The Disease with No NameOn October 25, 2002, 26-year old Zanele Mavana is slowly dying in her home in a rural village of the Eastern Cape Province, South Africa. Her three children, ages 10, 8, and 4, watch as their mother's bones become more visible. She no longer has the strength to get out of bed; her diarrhea has stained the sheets as she waits helplessly for someone to clean her. To reach the nearest hospital, she would have to walk for hours, first through the open, hilly field surrounding her home, followed by mud roads, then gravel roads, and finally a tarred road.

As Mohammad Afzal approached the health facility, located on a long, dirt road in a southwestern province of Afghanistan, he saw the darkness inside. Like so many he had visited before, the clinic does not have electricity or running water. He passes the large group of women sitting outside with children in their arms, trying to shield themselves from the hot summer sun.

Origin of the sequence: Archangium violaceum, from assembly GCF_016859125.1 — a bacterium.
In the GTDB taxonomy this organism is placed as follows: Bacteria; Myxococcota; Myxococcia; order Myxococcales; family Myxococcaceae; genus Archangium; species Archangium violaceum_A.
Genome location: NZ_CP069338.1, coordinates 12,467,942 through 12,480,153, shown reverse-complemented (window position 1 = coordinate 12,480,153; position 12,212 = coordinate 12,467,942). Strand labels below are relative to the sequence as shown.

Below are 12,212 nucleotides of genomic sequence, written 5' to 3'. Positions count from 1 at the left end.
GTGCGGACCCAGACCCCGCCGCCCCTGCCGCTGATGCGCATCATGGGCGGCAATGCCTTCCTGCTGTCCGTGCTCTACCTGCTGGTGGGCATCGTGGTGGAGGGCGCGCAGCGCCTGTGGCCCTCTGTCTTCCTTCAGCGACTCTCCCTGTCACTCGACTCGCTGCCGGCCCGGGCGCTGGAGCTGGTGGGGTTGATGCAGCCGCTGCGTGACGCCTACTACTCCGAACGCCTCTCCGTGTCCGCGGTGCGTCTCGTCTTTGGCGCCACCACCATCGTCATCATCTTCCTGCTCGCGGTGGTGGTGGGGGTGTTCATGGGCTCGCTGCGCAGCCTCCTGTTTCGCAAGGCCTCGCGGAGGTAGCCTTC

In the raw poverty of the slums of Kolkata—formerly known as Calcutta—visibly malnourished children with bloated stomachs and patchy hair run barefoot over paths in which human and animal waste mix with mud and garbage. Hundreds of dwellings made of straw, mud, tin, and cardboard are squeezed into areas the size of one small city block. In these cramped dwellings, often only an arm-span in width, entire families live with no running water, no electricity, and no furniture.